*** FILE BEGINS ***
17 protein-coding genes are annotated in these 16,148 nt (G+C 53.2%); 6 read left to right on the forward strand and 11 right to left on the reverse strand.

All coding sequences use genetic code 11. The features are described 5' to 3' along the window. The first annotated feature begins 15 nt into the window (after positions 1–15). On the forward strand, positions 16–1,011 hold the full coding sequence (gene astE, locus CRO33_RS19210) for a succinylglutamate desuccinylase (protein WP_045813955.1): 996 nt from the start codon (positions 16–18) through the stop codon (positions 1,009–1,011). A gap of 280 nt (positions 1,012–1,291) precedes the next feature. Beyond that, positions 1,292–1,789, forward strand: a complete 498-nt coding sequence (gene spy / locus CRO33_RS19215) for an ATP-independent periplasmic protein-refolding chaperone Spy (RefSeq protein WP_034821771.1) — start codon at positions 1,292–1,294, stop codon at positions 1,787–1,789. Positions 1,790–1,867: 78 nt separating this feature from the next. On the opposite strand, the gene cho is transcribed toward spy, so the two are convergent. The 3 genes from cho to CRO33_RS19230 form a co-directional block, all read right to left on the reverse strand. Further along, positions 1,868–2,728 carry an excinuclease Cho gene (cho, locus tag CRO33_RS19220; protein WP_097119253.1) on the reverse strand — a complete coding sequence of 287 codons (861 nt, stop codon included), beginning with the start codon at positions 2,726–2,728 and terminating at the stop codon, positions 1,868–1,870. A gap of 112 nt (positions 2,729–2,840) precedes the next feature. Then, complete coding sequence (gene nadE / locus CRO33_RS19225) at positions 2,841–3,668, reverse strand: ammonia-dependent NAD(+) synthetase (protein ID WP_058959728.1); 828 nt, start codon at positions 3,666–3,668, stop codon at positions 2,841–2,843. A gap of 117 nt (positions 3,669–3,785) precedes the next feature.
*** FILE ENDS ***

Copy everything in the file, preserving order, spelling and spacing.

17 protein-coding genes are annotated in these 16,148 nt (G+C 53.2%); 6 read left to right on the forward strand and 11 right to left on the reverse strand.

All coding sequences use genetic code 11. The features are described 5' to 3' along the window. The first annotated feature begins 15 nt into the window (after positions 1–15). On the forward strand, positions 16–1,011 hold the full coding sequence (gene astE, locus CRO33_RS19210) for a succinylglutamate desuccinylase (protein WP_045813955.1): 996 nt from the start codon (positions 16–18) through the stop codon (positions 1,009–1,011). A gap of 280 nt (positions 1,012–1,291) precedes the next feature. Beyond that, positions 1,292–1,789, forward strand: a complete 498-nt coding sequence (gene spy / locus CRO33_RS19215) for an ATP-independent periplasmic protein-refolding chaperone Spy (RefSeq protein WP_034821771.1) — start codon at positions 1,292–1,294, stop codon at positions 1,787–1,789. Positions 1,790–1,867: 78 nt separating this feature from the next. On the opposite strand, the gene cho is transcribed toward spy, so the two are convergent. The 3 genes from cho to CRO33_RS19230 form a co-directional block, all read right to left on the reverse strand. Further along, positions 1,868–2,728 carry an excinuclease Cho gene (cho, locus tag CRO33_RS19220; protein WP_097119253.1) on the reverse strand — a complete coding sequence of 287 codons (861 nt, stop codon included), beginning with the start codon at positions 2,726–2,728 and terminating at the stop codon, positions 1,868–1,870. A gap of 112 nt (positions 2,729–2,840) precedes the next feature. Then, complete coding sequence (gene nadE / locus CRO33_RS19225) at positions 2,841–3,668, reverse strand: ammonia-dependent NAD(+) synthetase (protein ID WP_058959728.1); 828 nt, start codon at positions 3,666–3,668, stop codon at positions 2,841–2,843. A gap of 117 nt (positions 3,669–3,785) precedes the next feature.